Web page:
Python - Understanding *args And **kwargs

Introduction

The article explains one of the confusing magic variables in Python *args and **kwargs. In Python, functions are building blocks that can take zero or n number of arguments. The *args and **kwargs allow developers to pass an unspecified number of arguments. The article covers

  • Purpose of *args and understanding with examples
  • Purpose of **kwargs and understanding with examples
  • Where to use them

Purpose of *args

First and foremost, it’s better to understand the difference between a Positional argument and a Keyword argument. Positional argument means arguments are declared by name, and keyword argument means it is declared by name and a default value.

def concat(x, y="B"):
    return x + y

in the function, x is positional, and y is the keyword argument.  

*args is used when we are unsure about the number of arguments we want to pass as a function parameter. This syntax allows us to pass any number of arguments to the function.

* operator indicates that all positional arguments passed to the function are packed as a list/tuple. Please note that it is not necessary to write *args and **kwargs, only * is required. We can very well use any word instead of args and kwargs.

Let’s understand by the basic example of printing all the elements passed to the function.

def learn(*args):
    for e in args:
        print(e)

learn("A", "B", "C") #  A B C

In the above function replacing args with param.

def learn(*params):
    for e in params:
        print(e)

learn("A", "B", "C")

The same result is returned in both the functions 

Let’s look at a slightly more meaningful example of a string concatenation, the function accepts two parameters and concatenates them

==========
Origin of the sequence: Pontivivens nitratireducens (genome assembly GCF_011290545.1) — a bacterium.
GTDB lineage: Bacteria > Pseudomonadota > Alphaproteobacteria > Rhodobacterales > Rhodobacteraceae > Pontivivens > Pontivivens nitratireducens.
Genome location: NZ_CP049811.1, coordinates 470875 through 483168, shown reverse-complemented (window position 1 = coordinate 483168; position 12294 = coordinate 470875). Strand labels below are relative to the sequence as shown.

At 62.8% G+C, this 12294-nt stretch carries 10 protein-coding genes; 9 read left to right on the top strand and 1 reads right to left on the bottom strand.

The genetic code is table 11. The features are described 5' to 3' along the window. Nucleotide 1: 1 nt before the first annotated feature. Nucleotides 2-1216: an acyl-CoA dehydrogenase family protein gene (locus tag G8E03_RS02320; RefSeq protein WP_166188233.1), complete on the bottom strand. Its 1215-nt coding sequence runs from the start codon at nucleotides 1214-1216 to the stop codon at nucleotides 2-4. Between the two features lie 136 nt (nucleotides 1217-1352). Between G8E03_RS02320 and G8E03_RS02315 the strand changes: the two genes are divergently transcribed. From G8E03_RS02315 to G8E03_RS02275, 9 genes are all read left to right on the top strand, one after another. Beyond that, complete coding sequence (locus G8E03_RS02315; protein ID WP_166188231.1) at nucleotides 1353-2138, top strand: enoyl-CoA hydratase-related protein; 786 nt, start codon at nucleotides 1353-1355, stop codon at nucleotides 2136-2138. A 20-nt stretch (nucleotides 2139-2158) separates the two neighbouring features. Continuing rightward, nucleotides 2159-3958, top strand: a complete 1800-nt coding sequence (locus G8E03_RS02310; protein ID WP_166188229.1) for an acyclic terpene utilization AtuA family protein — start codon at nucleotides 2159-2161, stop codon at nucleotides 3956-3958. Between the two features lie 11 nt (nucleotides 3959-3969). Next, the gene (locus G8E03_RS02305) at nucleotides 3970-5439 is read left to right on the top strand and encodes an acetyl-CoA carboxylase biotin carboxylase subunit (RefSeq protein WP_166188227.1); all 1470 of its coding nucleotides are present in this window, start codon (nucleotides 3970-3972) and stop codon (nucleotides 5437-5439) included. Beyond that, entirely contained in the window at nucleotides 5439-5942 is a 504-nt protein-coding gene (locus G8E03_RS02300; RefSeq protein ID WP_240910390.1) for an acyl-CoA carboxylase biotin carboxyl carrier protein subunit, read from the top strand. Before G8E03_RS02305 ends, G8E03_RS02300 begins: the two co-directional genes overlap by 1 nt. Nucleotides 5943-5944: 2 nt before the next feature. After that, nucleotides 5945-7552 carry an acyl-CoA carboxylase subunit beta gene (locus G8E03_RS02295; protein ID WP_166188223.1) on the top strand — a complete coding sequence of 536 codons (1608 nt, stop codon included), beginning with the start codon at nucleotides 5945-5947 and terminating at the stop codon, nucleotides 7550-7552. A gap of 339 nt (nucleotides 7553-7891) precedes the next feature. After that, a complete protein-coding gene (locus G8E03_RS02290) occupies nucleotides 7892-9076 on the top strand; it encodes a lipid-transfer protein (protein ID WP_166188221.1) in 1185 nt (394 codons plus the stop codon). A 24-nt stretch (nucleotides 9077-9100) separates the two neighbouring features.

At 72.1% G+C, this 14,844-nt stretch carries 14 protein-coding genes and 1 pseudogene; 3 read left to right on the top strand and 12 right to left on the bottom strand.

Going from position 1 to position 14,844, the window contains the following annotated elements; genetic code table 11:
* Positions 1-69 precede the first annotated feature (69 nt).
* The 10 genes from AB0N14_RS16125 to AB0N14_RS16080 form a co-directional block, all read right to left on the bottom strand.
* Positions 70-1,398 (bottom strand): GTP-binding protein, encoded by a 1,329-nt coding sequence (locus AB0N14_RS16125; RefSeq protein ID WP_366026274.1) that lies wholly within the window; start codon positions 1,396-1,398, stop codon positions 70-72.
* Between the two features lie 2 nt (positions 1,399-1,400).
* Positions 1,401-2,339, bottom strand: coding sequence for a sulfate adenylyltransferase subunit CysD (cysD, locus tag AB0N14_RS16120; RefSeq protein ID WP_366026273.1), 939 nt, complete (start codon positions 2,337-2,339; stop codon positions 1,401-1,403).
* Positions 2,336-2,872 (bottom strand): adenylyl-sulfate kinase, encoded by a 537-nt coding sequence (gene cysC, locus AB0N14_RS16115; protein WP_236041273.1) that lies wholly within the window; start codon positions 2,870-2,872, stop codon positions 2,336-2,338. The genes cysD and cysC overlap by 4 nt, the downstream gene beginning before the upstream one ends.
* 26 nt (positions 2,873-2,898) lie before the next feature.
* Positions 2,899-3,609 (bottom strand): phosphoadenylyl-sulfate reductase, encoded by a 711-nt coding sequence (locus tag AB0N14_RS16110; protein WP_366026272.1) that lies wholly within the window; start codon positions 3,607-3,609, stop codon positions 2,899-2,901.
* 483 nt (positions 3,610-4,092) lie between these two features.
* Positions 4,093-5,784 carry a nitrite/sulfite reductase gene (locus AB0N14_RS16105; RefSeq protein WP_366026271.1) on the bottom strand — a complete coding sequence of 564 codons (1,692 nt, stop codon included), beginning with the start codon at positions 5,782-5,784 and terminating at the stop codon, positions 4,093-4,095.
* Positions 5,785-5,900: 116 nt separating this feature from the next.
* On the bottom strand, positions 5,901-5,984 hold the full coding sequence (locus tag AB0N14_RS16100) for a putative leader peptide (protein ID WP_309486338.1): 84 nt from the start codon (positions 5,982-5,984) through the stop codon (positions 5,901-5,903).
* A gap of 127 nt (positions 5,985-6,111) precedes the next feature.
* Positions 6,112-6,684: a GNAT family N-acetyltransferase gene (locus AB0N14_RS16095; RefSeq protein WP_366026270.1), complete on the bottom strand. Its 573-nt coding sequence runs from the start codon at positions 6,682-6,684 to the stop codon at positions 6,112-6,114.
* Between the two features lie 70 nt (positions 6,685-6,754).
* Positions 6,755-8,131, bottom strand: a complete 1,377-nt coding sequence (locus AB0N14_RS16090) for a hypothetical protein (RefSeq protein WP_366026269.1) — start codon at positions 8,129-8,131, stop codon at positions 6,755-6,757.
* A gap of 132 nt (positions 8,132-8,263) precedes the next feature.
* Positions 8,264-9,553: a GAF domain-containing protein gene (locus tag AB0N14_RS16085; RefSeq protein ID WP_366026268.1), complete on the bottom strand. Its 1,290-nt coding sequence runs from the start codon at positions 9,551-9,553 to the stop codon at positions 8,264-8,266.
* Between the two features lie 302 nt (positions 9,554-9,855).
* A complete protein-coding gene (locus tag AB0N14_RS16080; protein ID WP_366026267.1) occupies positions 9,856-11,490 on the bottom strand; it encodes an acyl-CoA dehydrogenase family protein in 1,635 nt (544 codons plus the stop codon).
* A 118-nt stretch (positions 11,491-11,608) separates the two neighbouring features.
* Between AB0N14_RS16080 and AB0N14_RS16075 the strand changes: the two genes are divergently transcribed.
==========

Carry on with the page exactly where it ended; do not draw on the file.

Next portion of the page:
def concat(x, y):
    return x + y

print(concat("A", "B")) 

Output

AB

Using *args approach

def concat(*args):
    result = ""
    for s in args:
        result = result + s
    return result

print(concat("A", "B", "C", "D"))

Output

ABCD

Purpose of **kwargs

**kwargs can be read as keyword arguments, it accepts keyword-based Python dictionaries.

Just like in the case of *args, we can very well replace kwargs with any other word, but I recommend sticking to them for a better code readability perspective. Let’s understand with a basic example.

def kwargsDemo(**kwargs):
    print(kwargs)

kwargsDemo(car='BMW', model='2022')

# {'car': 'BMW', 'model': '2022'}

Iterating through the dictionary items

def kwargsDemo(**kwargs):
    for car, model in kwargs.items():
        print(car, model)

kwargsDemo(car='BMW', model='2022')
#car BMW
#model 2022

Note
If the function needs to accept multiple parameters along with *args and **kwargs, ensure that *args && **kwargs are the last parameters of the parameter list, else an error will be thrown.

When to use them

*args and **kwargs are used mostly while creating decorators with arguments, decorator in python is a function when it’s used with any function it adds functionality on the top of it.

def printAll(func):
    def inner(*args, **kwargs):
        func(*args, **kwargs)
    return inner

@printAll
def take(messages):
    print(messages)
    
print("Hello")
print("Hello", "World")

Output

Hello and Hello World

Summary

Usage of magic variables is not only restricted to decorators but they can also be used during Monkey Patching, Monkey Patching means modifying the code at runtime or dynamically adding the behavior. But we should be used judiciously in normal circumstances as it can create confusion during debugging.